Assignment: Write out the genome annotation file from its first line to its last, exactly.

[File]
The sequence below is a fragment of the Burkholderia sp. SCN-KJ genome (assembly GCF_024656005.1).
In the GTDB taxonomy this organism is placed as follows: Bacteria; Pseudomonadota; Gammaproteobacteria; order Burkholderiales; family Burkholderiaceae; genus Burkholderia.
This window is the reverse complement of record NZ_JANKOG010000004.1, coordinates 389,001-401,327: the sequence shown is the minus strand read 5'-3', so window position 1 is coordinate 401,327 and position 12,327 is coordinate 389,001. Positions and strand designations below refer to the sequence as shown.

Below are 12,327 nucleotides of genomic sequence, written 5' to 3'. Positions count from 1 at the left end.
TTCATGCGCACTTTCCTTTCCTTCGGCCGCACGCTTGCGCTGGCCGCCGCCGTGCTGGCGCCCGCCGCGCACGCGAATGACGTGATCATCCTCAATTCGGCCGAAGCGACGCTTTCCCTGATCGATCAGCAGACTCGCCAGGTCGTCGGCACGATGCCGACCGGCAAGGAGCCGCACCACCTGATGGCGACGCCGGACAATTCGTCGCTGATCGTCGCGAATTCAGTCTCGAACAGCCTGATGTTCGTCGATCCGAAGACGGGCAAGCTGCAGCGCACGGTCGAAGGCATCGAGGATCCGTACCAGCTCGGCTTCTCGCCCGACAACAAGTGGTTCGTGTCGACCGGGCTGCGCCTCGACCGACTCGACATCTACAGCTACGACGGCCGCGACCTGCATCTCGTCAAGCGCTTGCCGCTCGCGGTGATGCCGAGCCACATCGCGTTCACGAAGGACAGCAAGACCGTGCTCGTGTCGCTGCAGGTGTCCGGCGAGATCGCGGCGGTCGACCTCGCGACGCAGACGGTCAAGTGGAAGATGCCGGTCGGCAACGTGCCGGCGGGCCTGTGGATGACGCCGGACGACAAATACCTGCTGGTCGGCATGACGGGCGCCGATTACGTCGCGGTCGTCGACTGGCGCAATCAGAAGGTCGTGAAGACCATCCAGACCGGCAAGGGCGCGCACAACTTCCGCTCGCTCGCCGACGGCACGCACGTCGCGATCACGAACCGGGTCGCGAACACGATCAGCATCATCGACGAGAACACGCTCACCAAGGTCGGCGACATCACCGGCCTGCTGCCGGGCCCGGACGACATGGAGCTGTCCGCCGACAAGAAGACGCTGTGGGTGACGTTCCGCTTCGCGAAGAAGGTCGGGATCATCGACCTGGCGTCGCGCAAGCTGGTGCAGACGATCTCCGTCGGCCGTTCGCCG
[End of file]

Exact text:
The sequence below is a fragment of the Burkholderia sp. SCN-KJ genome (assembly GCF_024656005.1).
In the GTDB taxonomy this organism is placed as follows: Bacteria; Pseudomonadota; Gammaproteobacteria; order Burkholderiales; family Burkholderiaceae; genus Burkholderia.
This window is the reverse complement of record NZ_JANKOG010000004.1, coordinates 389,001-401,327: the sequence shown is the minus strand read 5'-3', so window position 1 is coordinate 401,327 and position 12,327 is coordinate 389,001. Positions and strand designations below refer to the sequence as shown.

Below are 12,327 nucleotides of genomic sequence, written 5' to 3'. Positions count from 1 at the left end.
TTCATGCGCACTTTCCTTTCCTTCGGCCGCACGCTTGCGCTGGCCGCCGCCGTGCTGGCGCCCGCCGCGCACGCGAATGACGTGATCATCCTCAATTCGGCCGAAGCGACGCTTTCCCTGATCGATCAGCAGACTCGCCAGGTCGTCGGCACGATGCCGACCGGCAAGGAGCCGCACCACCTGATGGCGACGCCGGACAATTCGTCGCTGATCGTCGCGAATTCAGTCTCGAACAGCCTGATGTTCGTCGATCCGAAGACGGGCAAGCTGCAGCGCACGGTCGAAGGCATCGAGGATCCGTACCAGCTCGGCTTCTCGCCCGACAACAAGTGGTTCGTGTCGACCGGGCTGCGCCTCGACCGACTCGACATCTACAGCTACGACGGCCGCGACCTGCATCTCGTCAAGCGCTTGCCGCTCGCGGTGATGCCGAGCCACATCGCGTTCACGAAGGACAGCAAGACCGTGCTCGTGTCGCTGCAGGTGTCCGGCGAGATCGCGGCGGTCGACCTCGCGACGCAGACGGTCAAGTGGAAGATGCCGGTCGGCAACGTGCCGGCGGGCCTGTGGATGACGCCGGACGACAAATACCTGCTGGTCGGCATGACGGGCGCCGATTACGTCGCGGTCGTCGACTGGCGCAATCAGAAGGTCGTGAAGACCATCCAGACCGGCAAGGGCGCGCACAACTTCCGCTCGCTCGCCGACGGCACGCACGTCGCGATCACGAACCGGGTCGCGAACACGATCAGCATCATCGACGAGAACACGCTCACCAAGGTCGGCGACATCACCGGCCTGCTGCCGGGCCCGGACGACATGGAGCTGTCCGCCGACAAGAAGACGCTGTGGGTGACGTTCCGCTTCGCGAAGAAGGTCGGGATCATCGACCTGGCGTCGCGCAAGCTGGTGCAGACGATCTCCGTCGGCCGTTCGCCG